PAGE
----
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“Who is going to want to do it? Christopher asked about being a teacher. “We have to create a job that people want. What high quality people are interested in doing.

In the Cumberland Valley, parents of middle and high school students can log into Schoology, a learning management platform where teachers can post lesson activities and assignments.

“At the elementary level, we have no way of doing it,” Christopher said, adding that posting everything online would be a big plus for K-5 teachers, as they teach classes in all subjects. . In addition, parents already have the opportunity to review the material that the youngest students bring home with their homework.

Trust in the system

Providing parental access to educational materials builds trust in the system at a time when misinformation is circulating about public education intentions, Christopher said. “There is this belief that the basis of the program is focused on using race as a class system to create a socialist society in the United States.”

Instead, Cumberland Valley’s goal is to ensure its students have the skills they need to pursue careers and compete with people around the world, he said.

“The problem is not with the parents,” Christopher said. The problem is to post material on a public site where anyone could review the lesson plan and then micromanage classroom instruction.

“It’s not that teachers have anything to hide,” he said. “It’s just that teachers really don’t need to face that level of scrutiny from people who have nothing to do with the district.”

As South Middleton School District superintendent, James Estep said he had no problem posting the content of the program online.

“I just wonder if there’s any real value or need in requiring teachers to post their day-to-day teaching plan,” Estep said. “If lawmakers want us to start releasing lesson plans, I don’t think that will go over well.”

Pedagogical fluctuations

On the one hand, there is the challenge of trying to keep up with fluctuations over several lesson periods or lesson sections at a time when teachers are already busy.

“We are dealing with children here,” Estep said. “Have you ever heard the Mike Tyson saying that everyone has a plan until they’re punched in the face? Well, it’s kind of like that in teaching. You make a plan lesson plan for day-to-day teaching, but your ability to stick exactly to that plan depends on the students’ response. Based on their responses, you assess whether they grasp the concept. If they don’t don’t understand, so you recalibrate your planning and maybe try a different activity.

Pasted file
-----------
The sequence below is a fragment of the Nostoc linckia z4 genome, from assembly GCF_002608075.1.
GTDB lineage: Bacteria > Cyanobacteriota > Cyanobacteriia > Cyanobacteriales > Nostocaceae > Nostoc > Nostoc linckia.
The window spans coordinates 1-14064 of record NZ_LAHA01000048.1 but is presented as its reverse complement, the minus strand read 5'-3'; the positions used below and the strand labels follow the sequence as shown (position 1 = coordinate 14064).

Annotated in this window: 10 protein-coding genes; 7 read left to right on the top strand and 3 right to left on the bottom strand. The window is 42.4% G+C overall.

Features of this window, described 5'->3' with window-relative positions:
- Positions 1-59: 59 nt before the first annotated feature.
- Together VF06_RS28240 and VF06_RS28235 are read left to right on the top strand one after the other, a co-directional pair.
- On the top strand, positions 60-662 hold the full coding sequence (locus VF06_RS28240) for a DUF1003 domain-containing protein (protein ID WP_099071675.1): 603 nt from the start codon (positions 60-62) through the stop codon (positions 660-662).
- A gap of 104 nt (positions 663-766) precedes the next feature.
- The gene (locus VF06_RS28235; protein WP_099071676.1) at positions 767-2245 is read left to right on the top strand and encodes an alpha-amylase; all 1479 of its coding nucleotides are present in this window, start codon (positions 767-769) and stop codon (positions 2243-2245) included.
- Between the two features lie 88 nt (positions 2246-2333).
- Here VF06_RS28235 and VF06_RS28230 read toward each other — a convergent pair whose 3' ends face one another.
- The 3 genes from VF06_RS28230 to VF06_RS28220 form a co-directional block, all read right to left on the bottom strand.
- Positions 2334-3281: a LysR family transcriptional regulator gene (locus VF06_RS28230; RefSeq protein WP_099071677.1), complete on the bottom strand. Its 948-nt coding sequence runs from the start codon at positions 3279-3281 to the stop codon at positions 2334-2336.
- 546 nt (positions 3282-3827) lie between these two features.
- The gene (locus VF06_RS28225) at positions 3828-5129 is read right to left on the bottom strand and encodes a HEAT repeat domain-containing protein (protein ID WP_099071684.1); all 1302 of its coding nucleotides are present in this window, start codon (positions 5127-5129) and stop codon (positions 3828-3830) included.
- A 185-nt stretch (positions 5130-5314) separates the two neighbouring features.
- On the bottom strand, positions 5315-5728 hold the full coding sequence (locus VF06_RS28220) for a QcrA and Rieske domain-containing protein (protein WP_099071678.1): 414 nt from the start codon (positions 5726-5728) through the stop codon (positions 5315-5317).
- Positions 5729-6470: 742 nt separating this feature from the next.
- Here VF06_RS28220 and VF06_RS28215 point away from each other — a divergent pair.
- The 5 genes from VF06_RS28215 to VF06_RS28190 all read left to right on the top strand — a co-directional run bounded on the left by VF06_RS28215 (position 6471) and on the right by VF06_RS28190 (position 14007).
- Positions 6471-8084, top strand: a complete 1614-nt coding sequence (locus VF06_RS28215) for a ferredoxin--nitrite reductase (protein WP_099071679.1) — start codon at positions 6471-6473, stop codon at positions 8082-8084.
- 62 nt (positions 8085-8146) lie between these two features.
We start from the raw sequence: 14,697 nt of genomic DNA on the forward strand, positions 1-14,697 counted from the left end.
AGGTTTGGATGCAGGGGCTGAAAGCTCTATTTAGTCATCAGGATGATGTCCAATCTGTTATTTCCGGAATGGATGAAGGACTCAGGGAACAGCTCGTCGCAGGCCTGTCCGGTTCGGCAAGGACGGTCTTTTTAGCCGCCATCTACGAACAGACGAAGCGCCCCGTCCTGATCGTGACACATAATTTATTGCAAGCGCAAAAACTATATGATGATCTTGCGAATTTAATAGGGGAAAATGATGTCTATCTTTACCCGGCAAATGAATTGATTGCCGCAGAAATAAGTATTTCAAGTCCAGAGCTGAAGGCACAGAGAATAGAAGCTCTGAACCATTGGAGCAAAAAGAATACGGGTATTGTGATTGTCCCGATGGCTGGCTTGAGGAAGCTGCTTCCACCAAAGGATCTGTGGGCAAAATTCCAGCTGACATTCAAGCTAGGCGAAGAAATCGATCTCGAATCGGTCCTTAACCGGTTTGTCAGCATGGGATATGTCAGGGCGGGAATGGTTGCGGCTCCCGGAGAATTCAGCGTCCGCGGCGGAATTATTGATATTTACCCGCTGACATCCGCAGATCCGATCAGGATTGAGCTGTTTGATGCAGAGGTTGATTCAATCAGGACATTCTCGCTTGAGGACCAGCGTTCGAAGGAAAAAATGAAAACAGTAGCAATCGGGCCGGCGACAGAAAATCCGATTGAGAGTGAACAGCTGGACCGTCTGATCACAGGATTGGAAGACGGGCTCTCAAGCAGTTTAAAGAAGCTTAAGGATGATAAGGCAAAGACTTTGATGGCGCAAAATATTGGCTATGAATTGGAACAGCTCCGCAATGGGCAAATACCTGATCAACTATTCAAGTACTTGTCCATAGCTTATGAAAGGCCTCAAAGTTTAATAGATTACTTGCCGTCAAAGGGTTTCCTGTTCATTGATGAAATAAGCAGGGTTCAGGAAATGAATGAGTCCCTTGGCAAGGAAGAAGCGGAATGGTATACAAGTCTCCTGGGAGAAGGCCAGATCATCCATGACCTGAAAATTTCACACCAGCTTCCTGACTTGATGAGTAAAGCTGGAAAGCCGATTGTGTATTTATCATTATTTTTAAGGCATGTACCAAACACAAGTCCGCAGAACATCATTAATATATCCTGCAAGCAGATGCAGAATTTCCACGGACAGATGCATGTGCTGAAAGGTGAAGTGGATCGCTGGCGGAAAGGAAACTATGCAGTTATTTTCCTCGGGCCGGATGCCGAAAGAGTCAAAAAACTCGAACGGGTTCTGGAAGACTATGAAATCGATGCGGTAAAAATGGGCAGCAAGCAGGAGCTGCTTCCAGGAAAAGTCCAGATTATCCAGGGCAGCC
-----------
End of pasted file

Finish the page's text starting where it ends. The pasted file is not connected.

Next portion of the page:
“If the push for transparency goes beyond just providing information about the program and starts going deeper into how that content is provided, that’s a step too far,” Estep said. “I don’t think it’s a good idea to micromanage how a teacher delivers content. On every teaching certificate in Pennsylvania, it does not say that this certificate certifies you in the science of teaching. It certifies you in the art of teaching. The trick of knowing how to adapt, retool, recalibrate with original ideas. You don’t want to smother that.

At South Middleton, administrators and teachers have worked for years to align the district’s curriculum with core state standards, Estep said. “As we updated the program, we uploaded it to a program called Rubicon Atlas which is accessible on the district’s website.”


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To access the Rubicon Atlas, visit the district home page at www.smsd.us and click the “curriculum” button. Next, select “Board Approved Curriculum Maps” from the drop-down menu. This links to a homepage with a globe icon at the top. Click on the globe icon and the “Browse” button.

This displays a list of courses offered in the four school buildings. Each link to a course provides a list of concepts and a timeline indicating when that concept would be covered in class. Each link to a concept provides details about the specific content, vocabulary terms and skills taught in the course.

So far, updates have been made in World Languages, Family and Consumer Sciences, Mathematics, and English Language Arts. Staff and administrators are working to update and revise social studies with a science curriculum review scheduled for 2022-23, Estep said.

Email Joseph Cress at jcress@cumberlink.com.

“It’s not that teachers have anything to hide. It’s just that teachers really don’t need to face that level of scrutiny from people who have nothing to do with the district.”

-David Christopher

Cumberland Valley Superintendent